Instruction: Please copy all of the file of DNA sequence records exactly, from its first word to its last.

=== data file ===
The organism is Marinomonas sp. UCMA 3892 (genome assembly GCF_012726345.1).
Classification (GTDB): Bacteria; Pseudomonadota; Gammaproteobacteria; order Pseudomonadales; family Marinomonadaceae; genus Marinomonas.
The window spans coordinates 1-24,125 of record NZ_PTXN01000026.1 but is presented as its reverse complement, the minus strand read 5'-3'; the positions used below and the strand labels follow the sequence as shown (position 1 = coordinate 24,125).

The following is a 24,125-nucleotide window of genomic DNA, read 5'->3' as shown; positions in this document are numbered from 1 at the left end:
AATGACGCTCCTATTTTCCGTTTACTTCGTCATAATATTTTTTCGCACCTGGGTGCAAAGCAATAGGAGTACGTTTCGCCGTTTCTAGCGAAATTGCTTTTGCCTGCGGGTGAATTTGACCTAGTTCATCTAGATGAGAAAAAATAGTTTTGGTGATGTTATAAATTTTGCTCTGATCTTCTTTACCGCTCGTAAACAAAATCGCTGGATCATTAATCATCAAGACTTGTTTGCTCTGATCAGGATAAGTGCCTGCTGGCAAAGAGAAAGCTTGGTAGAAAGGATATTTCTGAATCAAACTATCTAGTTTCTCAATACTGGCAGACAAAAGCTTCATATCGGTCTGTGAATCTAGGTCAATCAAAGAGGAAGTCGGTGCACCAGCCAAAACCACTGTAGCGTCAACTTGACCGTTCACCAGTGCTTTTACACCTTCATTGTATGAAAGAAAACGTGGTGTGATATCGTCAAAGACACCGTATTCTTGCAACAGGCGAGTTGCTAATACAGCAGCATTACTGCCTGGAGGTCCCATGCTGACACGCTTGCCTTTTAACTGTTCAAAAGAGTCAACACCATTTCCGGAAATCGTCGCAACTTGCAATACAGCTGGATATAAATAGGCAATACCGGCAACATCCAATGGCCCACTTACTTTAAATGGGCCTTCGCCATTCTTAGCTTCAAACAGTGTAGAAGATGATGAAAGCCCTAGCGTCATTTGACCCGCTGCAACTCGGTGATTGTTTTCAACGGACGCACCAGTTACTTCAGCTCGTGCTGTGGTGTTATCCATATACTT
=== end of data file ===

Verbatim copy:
The organism is Marinomonas sp. UCMA 3892 (genome assembly GCF_012726345.1).
Classification (GTDB): Bacteria; Pseudomonadota; Gammaproteobacteria; order Pseudomonadales; family Marinomonadaceae; genus Marinomonas.
The window spans coordinates 1-24,125 of record NZ_PTXN01000026.1 but is presented as its reverse complement, the minus strand read 5'-3'; the positions used below and the strand labels follow the sequence as shown (position 1 = coordinate 24,125).

The following is a 24,125-nucleotide window of genomic DNA, read 5'->3' as shown; positions in this document are numbered from 1 at the left end:
AATGACGCTCCTATTTTCCGTTTACTTCGTCATAATATTTTTTCGCACCTGGGTGCAAAGCAATAGGAGTACGTTTCGCCGTTTCTAGCGAAATTGCTTTTGCCTGCGGGTGAATTTGACCTAGTTCATCTAGATGAGAAAAAATAGTTTTGGTGATGTTATAAATTTTGCTCTGATCTTCTTTACCGCTCGTAAACAAAATCGCTGGATCATTAATCATCAAGACTTGTTTGCTCTGATCAGGATAAGTGCCTGCTGGCAAAGAGAAAGCTTGGTAGAAAGGATATTTCTGAATCAAACTATCTAGTTTCTCAATACTGGCAGACAAAAGCTTCATATCGGTCTGTGAATCTAGGTCAATCAAAGAGGAAGTCGGTGCACCAGCCAAAACCACTGTAGCGTCAACTTGACCGTTCACCAGTGCTTTTACACCTTCATTGTATGAAAGAAAACGTGGTGTGATATCGTCAAAGACACCGTATTCTTGCAACAGGCGAGTTGCTAATACAGCAGCATTACTGCCTGGAGGTCCCATGCTGACACGCTTGCCTTTTAACTGTTCAAAAGAGTCAACACCATTTCCGGAAATCGTCGCAACTTGCAATACAGCTGGATATAAATAGGCAATACCGGCAACATCCAATGGCCCACTTACTTTAAATGGGCCTTCGCCATTCTTAGCTTCAAACAGTGTAGAAGATGATGAAAGCCCTAGCGTCATTTGACCCGCTGCAACTCGGTGATTGTTTTCAACGGACGCACCAGTTACTTCAGCTCGTGCTGTGGTGTTATCCATATACTT